damon carson
12-14-2007, 05:00 PM
Ya i would agree a percentage off the door! If they are in charge of all the actors. The very best & top actor you have you cant afford to loose this person. They can make or break your haunt and keep moral of your other actors up as long as you keep this person happy and on your side.
Damon

bodybagging
12-21-2007, 04:17 PM
you mean us actors are supposed to make money? whooooooa wait a minute...

TheCareTaker
12-22-2007, 12:47 PM
I never would have realized that the pay was so low on the scale. so i had always figured on what i could afford what i wnated to take home if any and to be willing to make exceptioons for those special individuals. wow 20 bucks an hours for a seasonal job you had better be good unless i am just making good money then i always agree with passing on the good fortune to others with bonuses or insintives.

i think the big dollars would come down to camera views punctionality, scares, charachter, personality and dedication to the BLACK ARTS. LOL

Jim Warfield
12-23-2007, 02:37 AM
..and by chance would that $20 hr. pay check be directly connected to the black art of blackmailing the boss?
I have had employment where this happened. My Father told me,"Never dip your pen in the company ink." (or then you will find yourself using ink to write out pay checks for some very unmotivated workmanship.)
I used to watch as a female inkwell got a paycheck for a week but only working for about 3 hours each week.
OK, I was jealous, I just wasn't the Bosse's type, I guess?
He was too tall, and the bloody butcher knife he always was holding in his left hand made me nervous too!
He was a surgeon. Never saved even one cow, pig or chicken that he worked on.

actiondeath
01-04-2008, 10:03 AM
Tell me this... Sort of on the same topic...

If you had a 3rd year actor, someone who stuck with you through good times and bad. Helped with building, developed promotional materials (radio and tv commercials, flyers, website design, etc.), made their own costumes, and acted in the show. At the LEAST a solid 3 to 4 month commitment to your show every year. Certainly an asset if not more.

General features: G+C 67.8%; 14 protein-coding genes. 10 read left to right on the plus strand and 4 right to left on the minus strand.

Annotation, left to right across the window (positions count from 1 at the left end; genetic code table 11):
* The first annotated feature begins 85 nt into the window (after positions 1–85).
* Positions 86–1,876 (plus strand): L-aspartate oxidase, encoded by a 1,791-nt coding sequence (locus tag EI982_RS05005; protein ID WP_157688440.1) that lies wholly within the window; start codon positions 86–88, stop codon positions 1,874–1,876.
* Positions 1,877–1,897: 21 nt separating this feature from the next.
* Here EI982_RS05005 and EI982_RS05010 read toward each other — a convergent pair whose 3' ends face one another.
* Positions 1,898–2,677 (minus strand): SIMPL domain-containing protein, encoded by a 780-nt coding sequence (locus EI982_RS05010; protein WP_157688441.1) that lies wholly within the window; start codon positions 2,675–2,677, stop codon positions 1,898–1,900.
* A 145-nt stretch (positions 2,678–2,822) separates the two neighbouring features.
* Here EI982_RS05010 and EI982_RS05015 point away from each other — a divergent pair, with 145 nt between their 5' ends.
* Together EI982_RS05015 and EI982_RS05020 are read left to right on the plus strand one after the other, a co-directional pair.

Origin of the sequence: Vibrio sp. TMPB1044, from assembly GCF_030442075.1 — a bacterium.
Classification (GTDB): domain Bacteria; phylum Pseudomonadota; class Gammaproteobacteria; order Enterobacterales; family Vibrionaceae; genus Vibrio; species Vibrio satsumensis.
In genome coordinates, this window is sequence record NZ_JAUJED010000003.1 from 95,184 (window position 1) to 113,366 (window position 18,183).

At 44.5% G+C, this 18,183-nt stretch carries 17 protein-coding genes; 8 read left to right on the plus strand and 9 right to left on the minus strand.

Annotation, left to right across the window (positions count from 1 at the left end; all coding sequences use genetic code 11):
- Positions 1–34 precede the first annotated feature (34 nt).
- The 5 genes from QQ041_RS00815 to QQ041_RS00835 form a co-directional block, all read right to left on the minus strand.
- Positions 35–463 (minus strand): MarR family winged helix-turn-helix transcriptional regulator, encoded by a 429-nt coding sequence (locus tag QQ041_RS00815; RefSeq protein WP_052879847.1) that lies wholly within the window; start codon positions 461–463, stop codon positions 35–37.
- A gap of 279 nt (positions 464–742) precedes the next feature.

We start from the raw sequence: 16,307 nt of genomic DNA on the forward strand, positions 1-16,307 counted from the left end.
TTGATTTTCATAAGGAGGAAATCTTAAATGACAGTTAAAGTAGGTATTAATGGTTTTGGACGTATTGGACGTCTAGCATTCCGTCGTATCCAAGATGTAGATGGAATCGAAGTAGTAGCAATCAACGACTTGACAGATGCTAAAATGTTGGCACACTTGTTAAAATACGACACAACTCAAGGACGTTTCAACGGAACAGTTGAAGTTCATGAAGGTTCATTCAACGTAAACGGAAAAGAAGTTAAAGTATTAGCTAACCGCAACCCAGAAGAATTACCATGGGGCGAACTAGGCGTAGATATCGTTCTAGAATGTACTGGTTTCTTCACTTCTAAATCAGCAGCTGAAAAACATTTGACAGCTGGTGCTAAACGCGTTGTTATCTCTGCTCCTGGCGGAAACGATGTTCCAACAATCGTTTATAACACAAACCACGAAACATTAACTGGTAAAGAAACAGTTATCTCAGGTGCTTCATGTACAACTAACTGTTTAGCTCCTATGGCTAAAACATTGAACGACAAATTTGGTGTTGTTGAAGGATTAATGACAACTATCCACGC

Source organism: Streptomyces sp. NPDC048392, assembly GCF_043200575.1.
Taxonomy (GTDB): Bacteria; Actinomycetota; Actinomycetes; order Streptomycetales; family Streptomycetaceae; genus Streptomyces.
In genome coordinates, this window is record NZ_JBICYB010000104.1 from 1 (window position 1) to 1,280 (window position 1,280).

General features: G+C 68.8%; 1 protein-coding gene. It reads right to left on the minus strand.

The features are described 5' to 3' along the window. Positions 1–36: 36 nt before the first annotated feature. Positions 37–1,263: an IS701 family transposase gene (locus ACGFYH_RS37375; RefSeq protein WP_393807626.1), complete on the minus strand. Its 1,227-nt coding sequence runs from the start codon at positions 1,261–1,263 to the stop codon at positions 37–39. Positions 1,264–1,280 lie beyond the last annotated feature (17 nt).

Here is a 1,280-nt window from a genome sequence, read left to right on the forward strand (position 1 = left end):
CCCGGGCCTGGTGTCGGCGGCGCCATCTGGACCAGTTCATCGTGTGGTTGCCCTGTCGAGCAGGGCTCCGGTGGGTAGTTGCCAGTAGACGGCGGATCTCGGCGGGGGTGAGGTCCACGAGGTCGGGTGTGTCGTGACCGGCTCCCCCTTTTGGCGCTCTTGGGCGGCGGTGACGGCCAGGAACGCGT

All of a sudden, this person doesn't show up on a Saturday night (second weekend in the season) and doesn't return for the rest of the season. No explanation, just for "personal reasons".

No amounts previously agreed upon, only an understanding that they would be duely compensated as they had in years past. Would you pay this person?

Would you at least return their phone calls? Return equipment to them that they had let you borrow?

Howie Slobber Erlich
01-07-2008, 09:01 AM
Actiondeath,

I would pay this person what ever the lowest paid actor recieved an hour for they hours they had worked that year. I would also make sure that they got any personal items that they owned returned to them. And I would for sure call them back.

Howie "Slobber" Erlich
Owner
Deadly Intentions Haunted House
www.deadlyintentionshaunt.com

actiondeath
01-11-2008, 02:55 PM
I figured as much. Hell, gas money at least. I drove about 80 miles, round trip, to the haunt at least a dozen times before the season even started. Not to mention the video work. It's been shot, edited, delivered, and used and I haven't received a dime for it. Worst part about it is that I considered the owner a very close friend.

I've had a couple of other workers e-mail me recently wondering why they haven't been paid. They have been unable to contact the owner and knew that I worked closely with him. It's just a shame when you trust someone. Granted, I didn't give notice when I left, but that doesn't mean that the work I did was for free. God only knows what these kids did to piss him off to the point that they won't get paid either.

I guess I'll know better next time around.

Greg Chrise
01-12-2008, 06:23 PM
The haunt season is like taking a bunch of new hires with all the expectations of any other corporate benefit laden enterprise. The thing is, the money comes from the customers and the big break even and profit (if there is any) is in the last two weeks of the event.

All year long I have new people show up for work, expecting all the easy stuations that former jobs had afforfed them and more. Usually they aren't expecting to hang around and put out as such, that much intrest. Yet, with in 3 days the barrage of questions comes up. Okay, it's day two and I took a bath, what kind of raises will I be getting. How about just fireing everyone you have and make me your foreman partner and I'll show you how to make money. It will be great when I get that 60 hour a week check (when it is winter and we work 30) (and I'm not 28 anymore) chances are they might want to consider a second job?

Then rarely you have the go getter that runs around doing things of great quality, showing their capabilities all the while sort of making their own mind up as to what these tasks and how many days rather than hours these things should take.

The the other questions, is there hospitalization? is there a retirement program? I sure would like to join a health club and get healthy.